Joslin said he has developed a schedule where he spends the first two days of the week scripting the videos and then makes two each day for the rest of the week. When it comes to the lessons, he does incorporate curriculum, but he said he also wants to include singing and dancing fun that reinforces the lesson.

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Notre Dame Prep Students Use Love Of Music To Stay Connected During COVID-19 Pandemic

 

 

 

NOTRE DAME PREP STUDENTS USE LOVE OF MUSIC TO STAY CONNECTED DURING COVID-19 PANDEMIC

With the doors at Notre Dame Prep closed for the rest of the year, there will be no more performances.  But the spring is usually a busy time for students, with performances and senior recitals.

 

To showcase the students’ talents, starting last month, every Monday, Wednesday and Thursday, they’re asked to submit a short music clip of their choice to share with the community.  Although students aren’t able to practice with the full ensemble in-person, they’re making the best of the situation.  Overall, students said this goes to show music is truly a universal language that can unite people on any given occasion, no matter the circumstances.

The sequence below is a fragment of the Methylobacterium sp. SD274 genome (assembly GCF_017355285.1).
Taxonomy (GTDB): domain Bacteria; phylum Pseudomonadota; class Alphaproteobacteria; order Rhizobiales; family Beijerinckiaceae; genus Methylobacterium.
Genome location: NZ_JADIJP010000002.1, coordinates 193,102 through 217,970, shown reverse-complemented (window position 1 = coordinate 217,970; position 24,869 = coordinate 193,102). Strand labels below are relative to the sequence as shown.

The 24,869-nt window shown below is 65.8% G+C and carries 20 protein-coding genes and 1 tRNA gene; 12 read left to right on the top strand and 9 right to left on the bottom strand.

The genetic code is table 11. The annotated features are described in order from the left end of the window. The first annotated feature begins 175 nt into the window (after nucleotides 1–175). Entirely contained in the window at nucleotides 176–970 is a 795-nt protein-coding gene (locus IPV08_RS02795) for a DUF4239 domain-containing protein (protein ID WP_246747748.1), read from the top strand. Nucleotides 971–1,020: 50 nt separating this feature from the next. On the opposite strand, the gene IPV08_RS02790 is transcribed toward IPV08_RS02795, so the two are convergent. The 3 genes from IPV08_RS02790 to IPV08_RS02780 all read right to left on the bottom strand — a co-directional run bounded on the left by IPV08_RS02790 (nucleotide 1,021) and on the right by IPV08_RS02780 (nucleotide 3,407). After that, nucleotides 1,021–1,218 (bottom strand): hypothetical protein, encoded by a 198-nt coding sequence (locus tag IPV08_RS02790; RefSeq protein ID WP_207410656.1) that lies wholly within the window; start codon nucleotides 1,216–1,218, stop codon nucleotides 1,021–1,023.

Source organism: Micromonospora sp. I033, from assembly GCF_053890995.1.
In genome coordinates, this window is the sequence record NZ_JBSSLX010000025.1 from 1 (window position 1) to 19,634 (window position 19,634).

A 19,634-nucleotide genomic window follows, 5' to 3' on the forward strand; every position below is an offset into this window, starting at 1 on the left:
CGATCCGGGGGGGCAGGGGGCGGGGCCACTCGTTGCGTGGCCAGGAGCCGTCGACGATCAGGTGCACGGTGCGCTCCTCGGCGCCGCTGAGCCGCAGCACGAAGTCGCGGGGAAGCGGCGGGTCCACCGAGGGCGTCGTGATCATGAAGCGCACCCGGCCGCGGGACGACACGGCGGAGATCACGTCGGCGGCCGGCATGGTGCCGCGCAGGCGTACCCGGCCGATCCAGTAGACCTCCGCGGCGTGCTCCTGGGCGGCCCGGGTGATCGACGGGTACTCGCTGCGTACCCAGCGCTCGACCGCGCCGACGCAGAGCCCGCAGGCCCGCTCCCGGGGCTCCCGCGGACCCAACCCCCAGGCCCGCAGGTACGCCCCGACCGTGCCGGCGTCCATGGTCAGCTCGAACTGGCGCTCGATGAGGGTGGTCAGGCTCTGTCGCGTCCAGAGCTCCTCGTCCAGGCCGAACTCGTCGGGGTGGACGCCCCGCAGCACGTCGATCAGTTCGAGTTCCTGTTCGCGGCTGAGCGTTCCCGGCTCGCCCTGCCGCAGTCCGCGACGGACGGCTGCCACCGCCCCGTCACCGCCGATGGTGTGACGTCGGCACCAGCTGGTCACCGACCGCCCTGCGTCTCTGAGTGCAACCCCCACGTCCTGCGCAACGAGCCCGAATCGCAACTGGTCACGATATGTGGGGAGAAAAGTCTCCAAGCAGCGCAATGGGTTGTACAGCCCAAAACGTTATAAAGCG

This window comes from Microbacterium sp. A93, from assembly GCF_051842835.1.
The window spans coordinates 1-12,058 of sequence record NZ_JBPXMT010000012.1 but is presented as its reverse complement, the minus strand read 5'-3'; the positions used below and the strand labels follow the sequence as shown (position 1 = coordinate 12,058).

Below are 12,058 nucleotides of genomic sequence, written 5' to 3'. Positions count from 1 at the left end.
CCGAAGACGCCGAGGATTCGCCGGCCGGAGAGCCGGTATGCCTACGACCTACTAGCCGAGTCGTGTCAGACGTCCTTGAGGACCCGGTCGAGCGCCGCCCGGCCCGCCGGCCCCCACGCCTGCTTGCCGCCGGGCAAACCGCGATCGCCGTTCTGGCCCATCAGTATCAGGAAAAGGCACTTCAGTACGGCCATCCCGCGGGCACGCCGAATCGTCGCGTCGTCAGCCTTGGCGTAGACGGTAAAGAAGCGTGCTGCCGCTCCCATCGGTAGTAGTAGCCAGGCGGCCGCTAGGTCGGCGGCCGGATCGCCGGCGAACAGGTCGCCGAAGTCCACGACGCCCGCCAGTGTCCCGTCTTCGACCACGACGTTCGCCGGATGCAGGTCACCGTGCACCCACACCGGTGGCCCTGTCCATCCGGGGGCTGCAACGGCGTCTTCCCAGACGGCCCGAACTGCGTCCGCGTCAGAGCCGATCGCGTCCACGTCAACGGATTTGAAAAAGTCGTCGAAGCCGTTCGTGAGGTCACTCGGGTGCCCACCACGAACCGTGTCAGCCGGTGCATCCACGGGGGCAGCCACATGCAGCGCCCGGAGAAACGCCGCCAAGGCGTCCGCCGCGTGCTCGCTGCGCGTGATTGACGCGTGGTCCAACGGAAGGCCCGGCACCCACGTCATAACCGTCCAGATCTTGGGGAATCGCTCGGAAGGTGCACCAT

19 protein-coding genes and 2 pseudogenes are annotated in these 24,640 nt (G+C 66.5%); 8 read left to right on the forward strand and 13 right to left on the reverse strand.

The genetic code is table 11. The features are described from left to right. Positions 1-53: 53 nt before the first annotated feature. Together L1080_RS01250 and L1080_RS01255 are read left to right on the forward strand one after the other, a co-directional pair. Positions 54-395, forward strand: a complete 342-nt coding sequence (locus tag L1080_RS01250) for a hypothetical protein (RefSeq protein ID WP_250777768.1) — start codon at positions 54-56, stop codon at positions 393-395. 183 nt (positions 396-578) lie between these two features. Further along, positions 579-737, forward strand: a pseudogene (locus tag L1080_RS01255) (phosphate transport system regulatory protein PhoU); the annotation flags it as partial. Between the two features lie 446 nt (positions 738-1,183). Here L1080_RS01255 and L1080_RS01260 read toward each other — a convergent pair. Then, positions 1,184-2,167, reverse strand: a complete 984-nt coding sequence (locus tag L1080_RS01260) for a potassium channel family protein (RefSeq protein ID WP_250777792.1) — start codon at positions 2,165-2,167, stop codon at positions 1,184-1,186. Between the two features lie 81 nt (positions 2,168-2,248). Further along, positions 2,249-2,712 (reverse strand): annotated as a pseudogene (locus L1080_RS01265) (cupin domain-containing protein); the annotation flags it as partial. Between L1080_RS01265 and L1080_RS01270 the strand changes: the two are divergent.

To read more and see the video click here or on the picture.

Enabling Music Education in Boston Schools to Thrive

 

 

 

A few years ago, Daniel Fox, owner, producer and engineer with Wondersmith Audio, plus a Zumix volunteer, discovered a missing link between school music programs and the professionals leading them. To repair that link, Fox began offering his services to the schools to help them make bigger and more prolonged advances in their musical and theater programs.

 

“A school might have a five-year-old mixing board no one really knows how to use,” he says. “And if someone changes something, they assume that the whole thing is broken.”

 

A major problem he sees throughout the schools he works with are instruments and supplies getting broken because nobody knows the correct way to care for them. “For example, I teach them how to coil a cable so there aren’t any kinks, or how to solder cables instead of replacing them.”